Kansas Governor Sam Brownback yesterday announced a "Reading Roadmap" initiative designed to improve reading proficiency among Kansas grade school students by incorporating a wide variety of support services to educators, families and children.
"Research continues to show that literacy serves a vital role in the success of children and families in Kansas," Governor Brownback said. "Children who read well are more likely to graduate from high school career or college ready, and less likely to engage in high-risk behaviors as teenagers."
The initiative coordinates several programs with proven track records of success in literacy achievement in Kansas and across the United States. Rural School and Community Trust (RSCT) was awarded a $9 million TANF grant to partner with Families and Schools Together (FAST) and Save the Children (SCF) to provide the after-school programs focused on rural students.
Save the Children's after school efforts will consist of structured reading practice. FAST will encourage parental involvement through an eight-week program encouraging parents to take an active role in their children's reading efforts.
Additionally, the Boys & Girls Club will grow its after-school and summer programs to incorporate a research-based literacy component in the urban areas of the state, including Topeka, Hutchinson, Wichita, Lawrence, Manhattan and Kansas City, Kan.
"We are happy to be a part of this important effort," said Boys & Girls Club of America Government Relations Director Joyce Glasscock. "Improving literacy among our club members will benefit them by helping ensure academic success and an easier path to positive outcomes throughout their lives."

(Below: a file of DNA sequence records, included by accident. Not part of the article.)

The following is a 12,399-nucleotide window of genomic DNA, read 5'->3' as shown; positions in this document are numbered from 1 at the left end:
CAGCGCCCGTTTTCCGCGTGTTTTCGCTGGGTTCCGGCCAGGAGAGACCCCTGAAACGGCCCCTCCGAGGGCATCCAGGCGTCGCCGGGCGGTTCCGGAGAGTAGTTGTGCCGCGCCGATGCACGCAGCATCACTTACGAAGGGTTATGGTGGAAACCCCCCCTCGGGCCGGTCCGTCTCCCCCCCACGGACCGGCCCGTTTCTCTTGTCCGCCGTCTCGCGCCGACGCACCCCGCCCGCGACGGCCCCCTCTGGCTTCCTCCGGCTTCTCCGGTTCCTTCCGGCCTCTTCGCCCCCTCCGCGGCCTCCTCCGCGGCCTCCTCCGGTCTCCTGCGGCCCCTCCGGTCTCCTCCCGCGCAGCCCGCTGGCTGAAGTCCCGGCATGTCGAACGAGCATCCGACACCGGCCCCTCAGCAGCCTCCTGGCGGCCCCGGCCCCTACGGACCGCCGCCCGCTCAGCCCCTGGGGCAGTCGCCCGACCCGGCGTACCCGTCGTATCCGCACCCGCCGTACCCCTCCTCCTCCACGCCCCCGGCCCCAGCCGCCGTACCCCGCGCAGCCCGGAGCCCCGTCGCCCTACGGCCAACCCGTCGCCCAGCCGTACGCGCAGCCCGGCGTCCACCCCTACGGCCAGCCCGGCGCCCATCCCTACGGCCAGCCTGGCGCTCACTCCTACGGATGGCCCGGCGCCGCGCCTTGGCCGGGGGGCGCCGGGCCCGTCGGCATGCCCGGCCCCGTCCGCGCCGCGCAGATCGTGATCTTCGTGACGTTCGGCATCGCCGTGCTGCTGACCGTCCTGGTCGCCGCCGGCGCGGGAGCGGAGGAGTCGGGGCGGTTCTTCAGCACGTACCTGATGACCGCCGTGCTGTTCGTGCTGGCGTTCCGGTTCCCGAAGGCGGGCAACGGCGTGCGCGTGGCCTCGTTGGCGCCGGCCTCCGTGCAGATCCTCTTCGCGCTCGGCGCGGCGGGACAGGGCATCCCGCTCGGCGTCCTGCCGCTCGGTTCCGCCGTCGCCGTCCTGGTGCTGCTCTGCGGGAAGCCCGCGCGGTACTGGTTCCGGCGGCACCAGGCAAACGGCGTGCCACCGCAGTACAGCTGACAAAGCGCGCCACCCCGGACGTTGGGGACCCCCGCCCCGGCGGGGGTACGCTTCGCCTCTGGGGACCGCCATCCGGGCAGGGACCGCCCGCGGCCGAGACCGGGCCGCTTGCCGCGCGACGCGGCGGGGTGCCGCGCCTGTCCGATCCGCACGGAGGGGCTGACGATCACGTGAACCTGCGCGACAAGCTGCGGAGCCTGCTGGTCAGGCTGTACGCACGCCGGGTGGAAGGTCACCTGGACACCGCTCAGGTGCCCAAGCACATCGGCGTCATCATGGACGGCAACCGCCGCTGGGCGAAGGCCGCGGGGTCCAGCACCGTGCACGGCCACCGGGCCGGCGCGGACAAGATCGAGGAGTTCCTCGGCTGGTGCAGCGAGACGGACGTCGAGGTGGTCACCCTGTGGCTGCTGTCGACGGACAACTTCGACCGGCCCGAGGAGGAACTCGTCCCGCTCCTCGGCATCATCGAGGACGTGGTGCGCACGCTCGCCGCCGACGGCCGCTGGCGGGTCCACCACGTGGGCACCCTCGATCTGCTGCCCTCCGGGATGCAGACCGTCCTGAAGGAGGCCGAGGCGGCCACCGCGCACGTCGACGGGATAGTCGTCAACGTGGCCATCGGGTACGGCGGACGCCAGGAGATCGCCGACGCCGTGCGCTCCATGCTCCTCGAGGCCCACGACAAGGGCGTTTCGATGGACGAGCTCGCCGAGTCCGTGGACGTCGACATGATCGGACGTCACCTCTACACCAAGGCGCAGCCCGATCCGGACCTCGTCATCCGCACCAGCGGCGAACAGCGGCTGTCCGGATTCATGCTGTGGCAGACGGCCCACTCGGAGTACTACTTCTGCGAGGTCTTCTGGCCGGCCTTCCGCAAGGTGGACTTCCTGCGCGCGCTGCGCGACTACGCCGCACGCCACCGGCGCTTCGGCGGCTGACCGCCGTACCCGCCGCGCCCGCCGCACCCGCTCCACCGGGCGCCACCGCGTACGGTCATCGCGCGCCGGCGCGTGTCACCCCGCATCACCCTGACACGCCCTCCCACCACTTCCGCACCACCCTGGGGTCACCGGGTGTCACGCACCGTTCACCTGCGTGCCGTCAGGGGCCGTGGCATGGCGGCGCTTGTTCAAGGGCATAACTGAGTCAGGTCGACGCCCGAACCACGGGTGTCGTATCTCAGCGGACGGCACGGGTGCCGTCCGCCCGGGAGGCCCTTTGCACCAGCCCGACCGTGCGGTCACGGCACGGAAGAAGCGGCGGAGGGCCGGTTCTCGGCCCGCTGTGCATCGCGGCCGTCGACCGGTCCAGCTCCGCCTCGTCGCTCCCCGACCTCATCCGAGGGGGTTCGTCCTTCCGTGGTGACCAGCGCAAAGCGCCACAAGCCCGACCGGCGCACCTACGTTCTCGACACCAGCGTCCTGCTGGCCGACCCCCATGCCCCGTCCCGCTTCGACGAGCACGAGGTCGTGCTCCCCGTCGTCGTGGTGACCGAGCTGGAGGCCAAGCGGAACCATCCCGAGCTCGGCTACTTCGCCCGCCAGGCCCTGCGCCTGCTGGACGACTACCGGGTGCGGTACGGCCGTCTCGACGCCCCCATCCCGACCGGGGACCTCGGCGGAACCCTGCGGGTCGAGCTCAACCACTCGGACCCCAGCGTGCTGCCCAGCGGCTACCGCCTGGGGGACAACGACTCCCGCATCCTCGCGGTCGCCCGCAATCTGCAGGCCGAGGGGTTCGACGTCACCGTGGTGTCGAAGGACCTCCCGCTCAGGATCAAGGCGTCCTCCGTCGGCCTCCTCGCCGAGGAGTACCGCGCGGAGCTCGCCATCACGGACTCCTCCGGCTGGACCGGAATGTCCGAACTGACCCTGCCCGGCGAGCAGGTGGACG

A separate, privately-funded effort known as Reading Recovery is identifying funding sources, to incorporate an in-school strategy to help teachers and administrators connect, communicate and leverage resources to promote literacy
The University of Kansas will develop an evaluation system to measure third grade reading proficiency based upon the work of this comprehensive model. Participating schools will need to demonstrate a statistically significant increase in students reading at grade level by the fourth grade. A one-year renewal of grant will be considered, dependent on the success of the program.
More than 20 rural school districts have expressed interest in the Reading Roadmap initiative. Efforts are under way to encourage involvement in additional districts.
"We know that there is no one-size-fits-all program for Kansas students when it comes to learning how to read," Governor Brownback said. "By effectively targeting our resources to help at-risk youth with a variety of support and services, we will move Kansas students to the top of the list of proficient readers in the U.S. and break the cycle of child poverty."